Both the political left and right are enraged over news that Hillary Clinton accepted six-figure fees for talks she gave after leaving the Obama administration. Even worse than the amount of money she amassed, say her critics, are the sources of those speaking fees: Goldman Sachs (gs), GoldenTree Asset Management, and other tony Wall Street firms.
Doesn’t this pose a grave conflict of interest to her presidential aspirations? Won’t she be partial to the financial sector if she is elected Commander in Chief?
No, and not necessarily.
One Law to Rule Them All
The law of supply and demand has a prominent place in a free-market society. The demand for goods and services—memoirs and keynote speeches, for example—determines their cost and availability. Right now, for example, a lot of people want anything emblazoned with images of Star Wars characters, and many are willing to pay whatever manufacturers ask. For a mere $440, fans can get a PlayStation 4 bundle that includes a console bearing the likeness of Darth Vader, a Star Wars video game, and a voucher for four films. The same console devoted to Jem and the Holograms, one of 2015’s biggest box office flops, would already be in a landfill, if it existed at all.
Clinton was able to command $675,000 for three speeches at Goldman Sachs because the company wanted to hear what she had to say. A former elected official has “insight and perspective that others do not,” says Stacy Tetschner, CEO of the National Speakers Association. This knowledge, he adds, “is now that person’s intellectual property, and he or she has a right to share it.”
Besides, Clinton had already left office by that point, so she wasn’t in violation of ethics laws that prohibit government officials from being paid to speak. And then there’s the celebrity factor. Even the high rollers of lower Manhattan aren’t immune to the magnetic pull of one of the biggest boldface names in the country, if not the world.
But let’s face it: the real reason that investment banks and hedge funds hire Clinton as a speaker is her ability to return the favor down the road, right?
Let’s look more closely at this objection.
The Hannibal Lecter Syndrome
In Jonathan Demme’s The Silence of the Lambs, which was based on the novel by Thomas Harris, FBI agent Clarice Starling turns to imprisoned serial killer Hannibal Lecter for insight into the mind of a criminal. But Lecter won’t help Clarice unless she reveals something of herself to him.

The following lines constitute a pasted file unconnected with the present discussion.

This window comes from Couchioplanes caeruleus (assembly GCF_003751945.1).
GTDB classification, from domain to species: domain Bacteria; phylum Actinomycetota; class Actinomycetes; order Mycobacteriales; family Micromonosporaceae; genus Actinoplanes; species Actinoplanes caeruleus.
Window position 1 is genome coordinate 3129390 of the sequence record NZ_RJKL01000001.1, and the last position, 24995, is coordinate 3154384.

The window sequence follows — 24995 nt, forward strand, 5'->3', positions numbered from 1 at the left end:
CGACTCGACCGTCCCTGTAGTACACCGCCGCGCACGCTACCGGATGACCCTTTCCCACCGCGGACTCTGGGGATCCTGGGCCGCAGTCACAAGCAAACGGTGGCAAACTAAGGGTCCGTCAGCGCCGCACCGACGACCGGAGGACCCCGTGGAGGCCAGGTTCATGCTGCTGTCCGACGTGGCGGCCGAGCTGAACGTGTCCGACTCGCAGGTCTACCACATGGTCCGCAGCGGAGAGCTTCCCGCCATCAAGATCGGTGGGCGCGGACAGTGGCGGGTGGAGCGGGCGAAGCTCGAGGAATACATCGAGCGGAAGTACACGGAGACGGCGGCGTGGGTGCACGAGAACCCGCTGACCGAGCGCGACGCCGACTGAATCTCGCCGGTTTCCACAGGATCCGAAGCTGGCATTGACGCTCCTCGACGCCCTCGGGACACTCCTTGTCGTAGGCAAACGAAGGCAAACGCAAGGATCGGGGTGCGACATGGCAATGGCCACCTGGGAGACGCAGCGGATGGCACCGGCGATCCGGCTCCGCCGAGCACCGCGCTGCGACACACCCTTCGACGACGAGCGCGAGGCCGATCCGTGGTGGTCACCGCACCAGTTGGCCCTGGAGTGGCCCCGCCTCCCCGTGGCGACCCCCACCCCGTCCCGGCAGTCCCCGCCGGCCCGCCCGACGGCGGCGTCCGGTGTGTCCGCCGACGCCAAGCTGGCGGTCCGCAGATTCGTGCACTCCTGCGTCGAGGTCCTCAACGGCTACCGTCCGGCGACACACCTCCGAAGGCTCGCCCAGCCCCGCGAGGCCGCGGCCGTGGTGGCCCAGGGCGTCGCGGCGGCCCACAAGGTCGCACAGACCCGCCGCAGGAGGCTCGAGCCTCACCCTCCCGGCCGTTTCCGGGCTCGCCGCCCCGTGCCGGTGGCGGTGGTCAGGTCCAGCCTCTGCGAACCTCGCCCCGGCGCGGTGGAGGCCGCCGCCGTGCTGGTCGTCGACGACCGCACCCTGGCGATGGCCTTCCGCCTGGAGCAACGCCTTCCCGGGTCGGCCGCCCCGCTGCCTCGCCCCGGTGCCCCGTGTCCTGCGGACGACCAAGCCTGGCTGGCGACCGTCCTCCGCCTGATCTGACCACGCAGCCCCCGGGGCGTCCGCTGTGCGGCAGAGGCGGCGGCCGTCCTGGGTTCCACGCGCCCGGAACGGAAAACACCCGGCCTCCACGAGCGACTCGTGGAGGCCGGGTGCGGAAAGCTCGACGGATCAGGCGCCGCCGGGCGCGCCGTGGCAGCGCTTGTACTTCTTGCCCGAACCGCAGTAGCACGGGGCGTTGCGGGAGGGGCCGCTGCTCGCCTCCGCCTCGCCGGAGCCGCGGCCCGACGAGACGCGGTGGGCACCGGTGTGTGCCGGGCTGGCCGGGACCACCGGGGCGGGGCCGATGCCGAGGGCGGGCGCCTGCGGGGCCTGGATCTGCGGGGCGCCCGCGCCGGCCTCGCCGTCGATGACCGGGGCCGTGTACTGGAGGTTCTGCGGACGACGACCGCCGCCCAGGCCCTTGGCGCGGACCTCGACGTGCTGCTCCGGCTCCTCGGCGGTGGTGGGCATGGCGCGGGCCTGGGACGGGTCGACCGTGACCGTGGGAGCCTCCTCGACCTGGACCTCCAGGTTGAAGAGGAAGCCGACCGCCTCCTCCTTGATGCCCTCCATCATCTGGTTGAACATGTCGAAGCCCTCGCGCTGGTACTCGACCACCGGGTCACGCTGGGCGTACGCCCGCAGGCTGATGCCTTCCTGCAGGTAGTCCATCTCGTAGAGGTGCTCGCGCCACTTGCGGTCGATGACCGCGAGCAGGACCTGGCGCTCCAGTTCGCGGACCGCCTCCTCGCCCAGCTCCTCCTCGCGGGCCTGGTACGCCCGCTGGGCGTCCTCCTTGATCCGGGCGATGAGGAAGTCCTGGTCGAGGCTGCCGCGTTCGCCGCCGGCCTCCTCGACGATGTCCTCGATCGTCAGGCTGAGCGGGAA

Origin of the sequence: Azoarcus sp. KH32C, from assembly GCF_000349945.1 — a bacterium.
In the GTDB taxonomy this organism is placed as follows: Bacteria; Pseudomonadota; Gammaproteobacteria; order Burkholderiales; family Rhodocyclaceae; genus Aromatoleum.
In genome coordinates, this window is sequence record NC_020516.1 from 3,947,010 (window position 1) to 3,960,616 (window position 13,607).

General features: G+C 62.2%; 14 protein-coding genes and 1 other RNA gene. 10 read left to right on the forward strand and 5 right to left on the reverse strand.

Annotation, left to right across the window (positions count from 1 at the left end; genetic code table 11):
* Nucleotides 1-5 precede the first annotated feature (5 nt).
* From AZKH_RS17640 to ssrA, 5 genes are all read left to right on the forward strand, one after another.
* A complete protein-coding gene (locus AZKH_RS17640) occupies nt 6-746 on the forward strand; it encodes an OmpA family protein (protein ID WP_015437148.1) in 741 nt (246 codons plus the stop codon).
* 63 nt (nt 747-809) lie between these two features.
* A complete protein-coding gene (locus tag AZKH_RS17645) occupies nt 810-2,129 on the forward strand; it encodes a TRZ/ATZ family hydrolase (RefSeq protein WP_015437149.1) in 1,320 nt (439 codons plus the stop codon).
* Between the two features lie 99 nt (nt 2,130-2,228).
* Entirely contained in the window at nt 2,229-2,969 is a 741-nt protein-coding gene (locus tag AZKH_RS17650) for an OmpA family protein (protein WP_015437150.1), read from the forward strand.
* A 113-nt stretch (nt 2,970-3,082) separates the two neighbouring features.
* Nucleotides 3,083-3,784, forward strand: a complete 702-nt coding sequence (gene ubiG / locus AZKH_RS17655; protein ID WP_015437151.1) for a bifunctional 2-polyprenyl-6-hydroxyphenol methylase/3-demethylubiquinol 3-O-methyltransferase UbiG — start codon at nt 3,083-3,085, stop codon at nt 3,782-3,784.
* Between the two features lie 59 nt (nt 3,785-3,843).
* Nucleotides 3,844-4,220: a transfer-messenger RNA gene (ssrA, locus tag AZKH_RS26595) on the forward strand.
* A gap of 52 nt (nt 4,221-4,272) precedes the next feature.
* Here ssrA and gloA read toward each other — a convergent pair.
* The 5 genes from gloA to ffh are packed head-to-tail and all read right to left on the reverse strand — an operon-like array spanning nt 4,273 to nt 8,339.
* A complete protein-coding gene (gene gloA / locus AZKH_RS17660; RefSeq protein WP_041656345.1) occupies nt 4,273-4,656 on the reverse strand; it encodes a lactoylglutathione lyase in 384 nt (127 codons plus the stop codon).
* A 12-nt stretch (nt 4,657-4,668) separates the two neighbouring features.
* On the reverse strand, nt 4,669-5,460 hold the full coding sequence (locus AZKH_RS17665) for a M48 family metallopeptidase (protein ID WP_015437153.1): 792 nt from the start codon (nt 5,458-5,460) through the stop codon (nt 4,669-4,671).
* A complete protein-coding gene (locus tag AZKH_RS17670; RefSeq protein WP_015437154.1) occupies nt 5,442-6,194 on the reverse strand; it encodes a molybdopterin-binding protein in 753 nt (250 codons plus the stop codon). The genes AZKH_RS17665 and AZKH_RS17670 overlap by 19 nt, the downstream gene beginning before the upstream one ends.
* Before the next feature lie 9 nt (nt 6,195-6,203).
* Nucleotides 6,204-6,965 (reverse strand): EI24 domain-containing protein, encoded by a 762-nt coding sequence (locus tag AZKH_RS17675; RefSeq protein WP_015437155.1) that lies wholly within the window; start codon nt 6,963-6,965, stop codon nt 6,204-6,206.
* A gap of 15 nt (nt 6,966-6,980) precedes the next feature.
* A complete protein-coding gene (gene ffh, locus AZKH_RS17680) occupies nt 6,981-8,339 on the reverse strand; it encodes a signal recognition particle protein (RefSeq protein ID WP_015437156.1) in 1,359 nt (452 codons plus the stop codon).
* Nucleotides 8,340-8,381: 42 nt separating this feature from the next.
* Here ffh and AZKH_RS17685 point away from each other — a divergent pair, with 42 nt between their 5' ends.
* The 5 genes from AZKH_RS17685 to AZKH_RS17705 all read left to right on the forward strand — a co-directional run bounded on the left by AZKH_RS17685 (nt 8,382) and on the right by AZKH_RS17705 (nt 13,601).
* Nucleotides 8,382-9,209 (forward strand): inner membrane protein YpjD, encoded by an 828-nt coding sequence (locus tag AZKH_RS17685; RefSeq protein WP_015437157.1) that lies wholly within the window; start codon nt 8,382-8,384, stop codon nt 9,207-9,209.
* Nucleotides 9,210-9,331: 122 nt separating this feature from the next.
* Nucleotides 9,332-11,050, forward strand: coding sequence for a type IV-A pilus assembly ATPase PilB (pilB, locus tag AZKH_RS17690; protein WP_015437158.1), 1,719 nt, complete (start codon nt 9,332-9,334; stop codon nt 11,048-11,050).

“Quid pro quo, Clarice,” Lecter says. “I tell you things, you tell me things.”
A legitimate concern about paying former politicians high speaking fees is that it’s akin to buying influence. Even if those politicians don’t return to office, as Clinton might, they still know a lot of people in power who can do favors for them. And Wall Street’s C-suite executives are the most powerful influencers of all.
That’s why Republican strategist Karl Rove is on the attack. “ Wall Street made [Hillary Clinton] a multi-millionaire,” intones an ad run by Rove’s American Crossroads Super PAC on the eve of the Iowa caucuses. “Does Iowa really want Wall Street in the White House?”
But if it’s wrong for a Democratic presidential candidate to take money from deep-pocketed American businesses, why is it okay for a Republican Super PAC to be funded by such organizations? The only way to completely eliminate the influence of corporations in politics is through the kind of campaign finance reform that many Republicans and Democrats alike are loath to bring about. And it’s no wonder. Thanks to U.S. Supreme Court decisions like McCutcheon v. FEC and Citizens United v. FEC, it’s in elected officials’ interests to keep the money coming in.
Politicians can’t have it both ways. Either big money is off-limits, or it’s not. Right now, it’s not, so it’s hypocritical for people like Rove to say “stop” to Hillary Clinton’s speaking fees and “go” to money from the same source for his political action committee.
Beyond “All or None”
Senator Bernie Sanders is better situated to criticize Clinton, since his campaign has been funded largely by small donations from individuals. At the other end of the spectrum is multi-billionaire Donald Trump who, like Sanders, has not taken Super PAC money. About the only thing the two men have in common, in fact, is their rejection of such funding. If Sanders is elected, he may very well change the role that big money plays in politics. Perhaps Trump would, too.
But all of the noise about Hillary Clinton’s hefty honoraria obscures a distinction worth keeping: there’s a big difference between running a political campaign that’s funded significantly by Fortune 500 companies and a former civil servant who gives talks for big bucks. In the former scenario, the potential for abuse is both significant and real. It is Congress that passes laws, and it is members of Congress who, as a whole, stand to be unduly swayed by large financial contributions.
Former elected officials who choose to run for president are much less likely to have the power to influence legislation because of speaking fees they were paid in the years before they ran for office. The U.S. President may be among the most powerful people in the world, but Congress is the nation’s most powerful entity.
The fracas about Clinton as a million-dollar speaker is merely name-calling, ad hominem attacks, and political maneuvering masquerading as legitimate criticism.